Robert Graves speculates that the archaic white aniconic image of the Great Goddess found throughout the Eastern Mediterranean represents a heap of glowing charcoal, kept alive by a covering of white ash. It was tended by the woman of the house and was the center of family life and clan gatherings. He also mentions the Pythoness who induced trance by burning hemp, laurel and barley over an oil lamp in an enclosed space, and suggests that burning the same herbs over hot ashes would be just as effective for producing visions because of their narcotic fumes.
Graves, Robert, The Greek Myths, Penguin 1955
John Wesley introduced the December 31 service among the Methodists; other denominations took it up.
All over the world, people love to make a noise on the last midnight of the year. Church bells ring out in England (fitted with muffles until midnight, then allowed their full voice), and in Thailand the temple bells peal at midnight as people call out Kwam Suk Pee Mai (Happy New Year!).
An old Icelandic custom has it that if the pantry window is left open on New Year’s Eve, the pantry drift (a frost which is fine-grained and sweet to the taste), will come in and, when gathered and saved in a pot marked with a cross, will bring prosperity to the home. Icelanders used to believe that elves moved house on this night, and could be coerced into giving treasure to those who intercepted them at crossroads.
The People of Nigeria allowed their Ndok ceremony, held biennially in December, to merge with Western New Year customs, as Ndok was a rite of renewal. Only the men engage in Ndok, which sees, as everywhere on New Year’s Eve, much noisy, rowdy behaviour and, as in Iceland, people meeting at crossroads which are believed to be places of assembly for spirits.
In Russia, Grandfather Frost (D’yed Moroz), who looks suspiciously like Santa Claus, and his assistant the Snow Maiden (Snegourka), will pay a New Year’s visit to children, bringing with them gifts. In Greece, however, children will have left out sweets, cakes and drink for St Basil, another Santa-like character, for it is his feast day. They’ll even put a log in the fireplace so he can step easily down the chimney. In Armenia on December 31, goodies are lowered down the chimney on a rope.
New Year’s revelling, however, has been most shaped by the otherwise generally sensible Scots, who really know how to kick up their heels to say “good riddance!” to the Old year and “welcome!” to the new. The singing of Auld Lang Syne, is, of course as Scotch as whisky, and was recorded from the oral tradition by the Scottish national poet, Robbie Burns. Now, all over the world, people mouth the words like football players pretending the national anthem before a game. Despite its difficult words, it is one of the world’s best known songs.
The Scots call this season the “daft days” or Hogmanay, a word which might derive from practically anything if you listen to the experts, such as the Greek for ‘holy month’ and the French for ‘man is born’.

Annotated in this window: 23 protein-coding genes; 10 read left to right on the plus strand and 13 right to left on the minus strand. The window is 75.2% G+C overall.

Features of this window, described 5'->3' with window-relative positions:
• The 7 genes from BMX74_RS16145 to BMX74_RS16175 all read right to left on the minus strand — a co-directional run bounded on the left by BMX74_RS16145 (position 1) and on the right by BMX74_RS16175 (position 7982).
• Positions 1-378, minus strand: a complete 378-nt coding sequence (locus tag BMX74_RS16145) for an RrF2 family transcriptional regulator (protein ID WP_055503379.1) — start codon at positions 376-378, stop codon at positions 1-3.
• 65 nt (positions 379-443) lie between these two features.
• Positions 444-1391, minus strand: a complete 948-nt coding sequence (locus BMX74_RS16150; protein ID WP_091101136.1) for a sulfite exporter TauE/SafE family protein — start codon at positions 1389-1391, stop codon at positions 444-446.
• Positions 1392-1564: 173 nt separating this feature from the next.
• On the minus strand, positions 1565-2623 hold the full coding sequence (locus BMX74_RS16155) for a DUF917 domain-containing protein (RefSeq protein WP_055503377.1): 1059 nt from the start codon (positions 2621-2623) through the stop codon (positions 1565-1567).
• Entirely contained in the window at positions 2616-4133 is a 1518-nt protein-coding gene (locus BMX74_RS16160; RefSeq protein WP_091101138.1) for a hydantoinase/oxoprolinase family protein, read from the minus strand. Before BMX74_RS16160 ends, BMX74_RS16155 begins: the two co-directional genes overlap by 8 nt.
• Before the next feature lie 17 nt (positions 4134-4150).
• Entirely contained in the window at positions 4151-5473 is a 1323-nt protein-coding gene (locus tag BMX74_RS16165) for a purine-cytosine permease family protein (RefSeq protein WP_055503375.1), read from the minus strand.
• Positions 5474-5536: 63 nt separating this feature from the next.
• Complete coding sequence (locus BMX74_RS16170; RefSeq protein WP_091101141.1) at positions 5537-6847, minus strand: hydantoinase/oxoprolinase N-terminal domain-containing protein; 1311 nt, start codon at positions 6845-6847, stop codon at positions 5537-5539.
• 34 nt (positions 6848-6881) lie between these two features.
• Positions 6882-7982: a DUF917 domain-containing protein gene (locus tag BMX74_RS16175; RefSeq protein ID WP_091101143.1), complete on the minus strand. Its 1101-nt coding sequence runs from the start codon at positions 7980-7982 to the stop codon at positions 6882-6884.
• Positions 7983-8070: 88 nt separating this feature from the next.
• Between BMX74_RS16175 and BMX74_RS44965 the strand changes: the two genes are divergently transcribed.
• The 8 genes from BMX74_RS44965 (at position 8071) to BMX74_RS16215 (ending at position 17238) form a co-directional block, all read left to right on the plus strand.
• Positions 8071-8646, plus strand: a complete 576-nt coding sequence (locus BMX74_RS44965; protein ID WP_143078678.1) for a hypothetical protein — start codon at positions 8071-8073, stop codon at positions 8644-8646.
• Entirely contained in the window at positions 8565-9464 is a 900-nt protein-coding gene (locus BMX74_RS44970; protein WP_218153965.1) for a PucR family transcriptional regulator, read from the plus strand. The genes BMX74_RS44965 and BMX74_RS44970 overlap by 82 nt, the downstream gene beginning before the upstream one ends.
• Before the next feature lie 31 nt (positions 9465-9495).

While some New Year’s customs go back to ancient Europe and even the Middle East – we know, for example, that 4,000 years ago the Babylonians made New Year’s resolutions – the Scots put their stamp on it, for they always thought it was a bigger deal than Christmas. They have yet to convince the rest of the world, however, to indulge in the Hogmanay sport of ‘first-footing’, in which it is thought to be good luck if the first person over one’s threshold in the New Year comes in the front door, is male, without eye trouble, not splay- or flat-footed, fair haired, carrying a lump of coal and a bottle of Scotch, and leaves by the back door. (In 1966, 19-year-old first-footer Alex Cleghorn was walking on Govan Rd, Glasgow with his two brothers, when suddenly he disappeared and was not seen again. Daft days indeed!) According to one source, “It was traditional for men to dress in animal skins ,wear horns or antlers, and smoke sticks called Hogmanays to ward off evil spirits.” Over on the Greek island of Carpathos it is a white dog they have to rush inside at the stroke of midnight.
Australians, with their keen sense of culture and modernity, tend not to bother with the lumps of coal, white dogs, elves and crossroads, tending instead to get blithering drunk (like the wassailers of old England, the door-to-door drinkers whose name came from the cry Wass hael!, which approximates to Cheers!) and to pretend to have an ab-fab time. A few, however, will see the New Year in at Watch Night services in churches, a custom started by the abstemious John Wesley.
Silliness – The Priest and the Bum
A drunk that smelled like a brewery got on a subway one day. He sat down next to a priest. The drunk’s shirt was stained, his face was full of bright red lipstick, and he had a half empty bottle of wine sticking out of his pocket.
He opened he opened his newspaper and started reading. A couple of minutes later he asked the priest, “Father what causes arthritis”?
“Mister, it’s caused by loose living, being with cheap wicked women, too much alcohol and contempt for your fellow man.”
“Geez, I’ll be darned,” uttered the drunk and returned to reading his paper.
The priest, thinking about what he said turned to the man and apologized.
“I’m sorry son, I didn’t mean to come on so strong. How long have you had arthritis?”
“I don’t, father. I was just reading in the paper that the Pope has arthritis.. ”